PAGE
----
Skip to main content
Loading Events

« All Events

Implementing Bayesian Estimation Under Complex Survey Sampling (Online)

October 22 @ 9:00 am - 1:00 pm

Event Series Event Series (See All)
REGISTER HERE Registration will close at 12:01am 10/21/24. No late registrations will be accepted.

This course will take place over two mornings (10/22/24 and 10/24/24), 4 hours per morning, and will be offered via Zoom. Attendance is required as the course will not be recorded.

Complex survey sampling techniques (e.g., clustering, stratification, oversampling) allow for cost efficient estimation for large, dispersed populations. As such, they are frequently used in demographic, health, and public opinion survey research settings. In recent years, Bayesian statistical methods, due to their flexibility and intuitive interpretation relative to frequentist methods, have become increasingly popular for analyzing complex survey sample data; however, complex survey sampling introduces certain features (e.g., unequal selection probabilities, dependencies between observations) that violate traditional statistical assumptions and can bias survey estimates.
This course provides a practical introduction to the csSampling R package, which addresses these issues by implementing Bayesian estimation under complex survey sampling. The course will begin with an introduction to Bayesian statistical methods and complex survey sampling as well as the differences between Bayesian and frequentist methods to account for complex survey design. The bulk of the course will focus on a guided tutorial of the csSampling package with sample data and R code. Finally, the instructors will present use cases of how they have used the package in their own research.
Learning Objectives for the course are:
● Define key concepts in complex sample survey data collection and analysis.
● Define key concepts in Bayesian statistical methods.
● Compare Bayesian and frequentist approaches to account for complex survey sampling designs.
● Understand the functionality of the csSampling R package.
● Describe prior applications of the csSampling R package to real-world data analysis problems.
● Implement sample R code to build Bayesian models analyzing complex sample survey data.
Prior experience using R to manipulate and analyze data will be assumed. Some familiarity with either Bayesian statistics and/or complex sample survey designs will also be helpful but is not required.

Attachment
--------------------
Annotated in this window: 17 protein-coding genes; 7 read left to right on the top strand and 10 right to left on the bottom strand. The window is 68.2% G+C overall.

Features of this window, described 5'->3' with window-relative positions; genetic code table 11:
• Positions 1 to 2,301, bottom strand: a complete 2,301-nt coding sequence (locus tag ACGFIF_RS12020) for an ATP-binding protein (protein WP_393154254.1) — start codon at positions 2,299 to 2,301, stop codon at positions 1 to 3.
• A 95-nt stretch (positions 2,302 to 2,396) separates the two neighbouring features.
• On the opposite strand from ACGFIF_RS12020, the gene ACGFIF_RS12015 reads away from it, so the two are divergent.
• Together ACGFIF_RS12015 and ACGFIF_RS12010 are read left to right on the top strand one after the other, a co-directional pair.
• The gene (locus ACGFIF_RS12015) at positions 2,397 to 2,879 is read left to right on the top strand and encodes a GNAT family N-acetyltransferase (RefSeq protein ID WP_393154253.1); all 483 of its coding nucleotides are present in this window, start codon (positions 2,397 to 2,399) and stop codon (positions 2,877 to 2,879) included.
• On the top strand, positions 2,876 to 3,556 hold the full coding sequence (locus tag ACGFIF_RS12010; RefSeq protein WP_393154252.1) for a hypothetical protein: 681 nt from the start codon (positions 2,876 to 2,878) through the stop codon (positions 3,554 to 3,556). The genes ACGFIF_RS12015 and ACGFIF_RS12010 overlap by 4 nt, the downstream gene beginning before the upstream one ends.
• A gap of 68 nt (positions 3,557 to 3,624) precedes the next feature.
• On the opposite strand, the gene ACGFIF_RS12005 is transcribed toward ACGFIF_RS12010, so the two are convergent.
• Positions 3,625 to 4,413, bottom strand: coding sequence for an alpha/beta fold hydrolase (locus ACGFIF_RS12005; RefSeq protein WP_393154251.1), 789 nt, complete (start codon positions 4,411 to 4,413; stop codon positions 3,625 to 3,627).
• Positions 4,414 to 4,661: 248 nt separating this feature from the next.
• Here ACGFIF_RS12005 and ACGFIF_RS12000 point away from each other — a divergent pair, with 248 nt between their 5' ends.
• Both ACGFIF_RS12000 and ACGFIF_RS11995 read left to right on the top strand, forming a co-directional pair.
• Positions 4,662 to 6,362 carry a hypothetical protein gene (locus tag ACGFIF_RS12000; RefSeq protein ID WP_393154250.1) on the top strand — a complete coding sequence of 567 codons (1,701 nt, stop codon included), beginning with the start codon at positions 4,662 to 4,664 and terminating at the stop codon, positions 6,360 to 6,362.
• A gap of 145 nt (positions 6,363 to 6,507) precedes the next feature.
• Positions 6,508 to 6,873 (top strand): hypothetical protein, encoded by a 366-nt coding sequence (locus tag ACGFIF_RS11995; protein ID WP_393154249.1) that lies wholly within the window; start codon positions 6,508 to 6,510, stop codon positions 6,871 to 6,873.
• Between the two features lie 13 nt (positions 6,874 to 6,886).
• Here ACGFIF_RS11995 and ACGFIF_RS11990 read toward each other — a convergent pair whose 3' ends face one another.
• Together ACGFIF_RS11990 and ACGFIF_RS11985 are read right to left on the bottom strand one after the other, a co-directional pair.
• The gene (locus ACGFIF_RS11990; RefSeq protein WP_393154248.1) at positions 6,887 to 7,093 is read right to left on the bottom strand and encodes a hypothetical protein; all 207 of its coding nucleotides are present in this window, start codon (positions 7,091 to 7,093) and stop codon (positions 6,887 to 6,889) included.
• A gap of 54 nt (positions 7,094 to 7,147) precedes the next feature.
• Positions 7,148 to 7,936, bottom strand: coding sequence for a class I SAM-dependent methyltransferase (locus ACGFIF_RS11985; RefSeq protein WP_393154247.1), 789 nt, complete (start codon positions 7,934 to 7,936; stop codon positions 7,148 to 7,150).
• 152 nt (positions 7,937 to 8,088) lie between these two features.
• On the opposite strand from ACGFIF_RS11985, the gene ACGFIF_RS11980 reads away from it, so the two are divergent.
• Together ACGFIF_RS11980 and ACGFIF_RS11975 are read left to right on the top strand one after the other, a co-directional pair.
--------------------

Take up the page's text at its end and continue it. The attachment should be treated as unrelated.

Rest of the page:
This course will count as 8.0 CSS short course credits.

Instructors: Hunter McGuire, Matt Williams, and Stephanie Wu

Hunter McGuire is a PhD candidate in Public Health Sciences at Washington University in St. Louis. His dissertation uses Bayesian multilevel modeling applied to complex sample survey data to estimate the population distribution and determinants of mental health concerns at the intersection of multiple axes of social identity and position (e.g., race/ethnicity, gender, sexual orientation, weight status). Hunter received a BA in Public Policy and a Master of Public Health from the University of North Carolina at Chapel Hill.

Matt Williams is a senior research statistician with RTI where he works with federal clients on topics such as privacy, survey design and analysis, and complex Bayesian models. Prior to RTI, Matt worked for over a decade as a statistician at several federal statistical agencies. Matt has also consulted on international development projects related to agriculture and vaccination. Matt received his PhD in statistics from Virginia Tech and a dual BS in biology and mathematics from Clarkson University. Matt developed the initial csSampling R package with the goal of bridging complex survey designs with Bayesian modeling approaches.

Stephanie Wu is a PhD candidate in Biostatistics at the Harvard T.H. Chan School of Public Health. Her thesis work, co-advised by Professor Briana Stephenson and Professor Michael Hughes, focuses on Bayesian model-based clustering methods for survey data with applications to nutritional epidemiology and health disparities research. Stephanie received her bachelor’s in Statistics and Public Health-Global Health from the University of Washington in 2019 and has also worked on projects relating to planetary health and HIV drug resistance surveillance in low- and middle-income countries.

Registration fees:

  • UNC Chapel Hill Students (CSS Students will earn CSS short course credit): $0, with a $35 deposit to hold your spot (deposit is refundable upon your attendance for at least 66% of the course)
  • UNC Chapel Hill Faculty/Staff/Postdoc/Resident/Visiting Scholars: $80
  • University (Non UNC Chapel Hill) Student/Employee (must have active university email): $105
  • Government/Non-Profit/Corporate: $130

Additional course information:


  • Cancellation/ Refund Policy: A full refund will be given to those who cancel their registration no later than 10 days prior to the course. If you cancel within the 10 days prior to the class, no refund will be given. Please allow 30 days to receive your refund.
  • Zoom link for this course will be sent prior to the course. Registration must be made prior to the registration cutoff date to receive the Zoom link.

For questions regarding this class, please contact Jill Stevens at


October 22
9:00 am - 1:00 pm
Event Categories:


NC United States